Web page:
By Erin Sherbert
By Erin Sherbert
By Leif Haven
By Erin Sherbert
By Chris Roberts
By Kate Conger
By Brian Rinker
By Rachel Swan
You've probably never seen an Im Kwon-Taek film. Though his work has occasionally graced the SFIFF's screens over the years and regularly travels the festival circuit, he is virtually unknown outside South Korea. It's almost appropriate that way -- each of his films is like a beautifully wrapped gift Im offers to his native Korea. Since the early '80s, the decade that he began making personal films after 20 years of strictly commercial fare, Im has been crafting films about Korea for Koreans -- deeply Korean subjects, sometimes on aspects of their culture and history that even Koreans don't know much about, or have effectively suppressed. While Korean New Wave filmmakers like Jang Sun-woo, Park Kwang-su, and Hong Sang-soo are shattering taboos and forging a new, incendiary Korean cinema, Im Kwon-Taek quietly goes about the business of, as he says, "translating into filmic form the rhythm of life in my country."
His genius is in making these profoundly Korean subjects searchingly accessible and absorbing. By telling his stories in unpretentious, classically melodramatic form, he invites us into his culture to make us see our own cultures in his. Sopyonje, about a nearly lost folk music tradition called pansori, is as emotional a filmgoing experience as I've had this year, an overwhelming evocation of loss, regret, and the power of song, the cinematic equivalent of listening to Dock Boggs or the Carter Family with all the lights off.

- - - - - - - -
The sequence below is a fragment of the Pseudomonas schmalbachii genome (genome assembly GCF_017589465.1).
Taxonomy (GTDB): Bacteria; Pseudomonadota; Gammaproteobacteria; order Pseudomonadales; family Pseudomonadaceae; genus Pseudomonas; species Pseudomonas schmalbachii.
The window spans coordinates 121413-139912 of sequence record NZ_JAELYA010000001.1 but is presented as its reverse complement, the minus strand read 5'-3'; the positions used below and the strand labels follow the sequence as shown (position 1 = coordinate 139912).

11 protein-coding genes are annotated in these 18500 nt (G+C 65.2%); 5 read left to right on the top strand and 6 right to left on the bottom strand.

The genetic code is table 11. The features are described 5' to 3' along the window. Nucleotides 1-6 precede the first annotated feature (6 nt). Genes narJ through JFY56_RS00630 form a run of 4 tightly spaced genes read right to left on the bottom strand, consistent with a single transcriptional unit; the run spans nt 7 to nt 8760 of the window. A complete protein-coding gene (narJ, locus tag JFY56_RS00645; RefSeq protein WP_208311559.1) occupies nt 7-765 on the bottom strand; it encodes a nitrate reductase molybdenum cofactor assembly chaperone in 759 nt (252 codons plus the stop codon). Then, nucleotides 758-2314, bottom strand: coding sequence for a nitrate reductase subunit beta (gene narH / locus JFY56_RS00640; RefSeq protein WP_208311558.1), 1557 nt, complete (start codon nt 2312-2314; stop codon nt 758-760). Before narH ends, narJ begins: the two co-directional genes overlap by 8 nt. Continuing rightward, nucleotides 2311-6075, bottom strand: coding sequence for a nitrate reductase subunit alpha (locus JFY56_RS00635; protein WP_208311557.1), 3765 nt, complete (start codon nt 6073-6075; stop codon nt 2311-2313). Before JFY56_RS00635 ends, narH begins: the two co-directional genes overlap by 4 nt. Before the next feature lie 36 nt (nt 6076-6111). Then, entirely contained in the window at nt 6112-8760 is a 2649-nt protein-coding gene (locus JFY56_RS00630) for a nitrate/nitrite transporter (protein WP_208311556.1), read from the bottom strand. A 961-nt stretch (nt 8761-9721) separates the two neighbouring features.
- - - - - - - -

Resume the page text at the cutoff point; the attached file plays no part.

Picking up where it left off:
There's a scene early on in Im's 14th-century-set Surrogate Mother in which a teen-age girl is instructed in a breathing ritual that will draw procreational strength from the full moon to prepare her for pregnancy. It seems a lovely, harmless notion, at first, but is soon revealed to be the first of many tortures this poor girl will endure during the course of her life. The scene is meant to reveal, among other things, the virtual slavery to superstition and ritual that Korea operated under in those days (and, by extension, these days). But I wouldn't be surprised if Im Kwon-Taek himself draws at least a little of his mastery from that full moon. How else to explain the almost spiritual power of his work?
Im has made something like a hundred films since the early '60s, and has mostly stuck to the melodrama, an enormously popular genre in Korea. Melodrama is a nearly lost art in our part of the world, considered extremely uncool, banished to TV in the form of soap operas and network movies. It's easy to forget, though, in our film festival search for the hottest new stylists, the force of a simple, heartfelt story well told. Im's best films are just that, uncanny in their power to move.
-- Tod Booth
Im Kwon-Taek receives the festival's Akira Kurosawa Award for lifetime achievement May 3, when he'll appear and participate in an onstage interview before the screening of Surrogate Mother. Im films screening at the festival this year include:
Mandala 7 p.m., May 5, Kabuki
Sopyonje 6:45 p.m., April 18, Kabuki / 1 p.m., April 30, Kabuki
Surrogate Mother 6 p.m., May 3, Kabuki
The Taebeck Mountains 6 p.m., May 2, Kabuki
Ticket 1 p.m., April 25, Kabuki / 7 p.m., May 1, Kabuki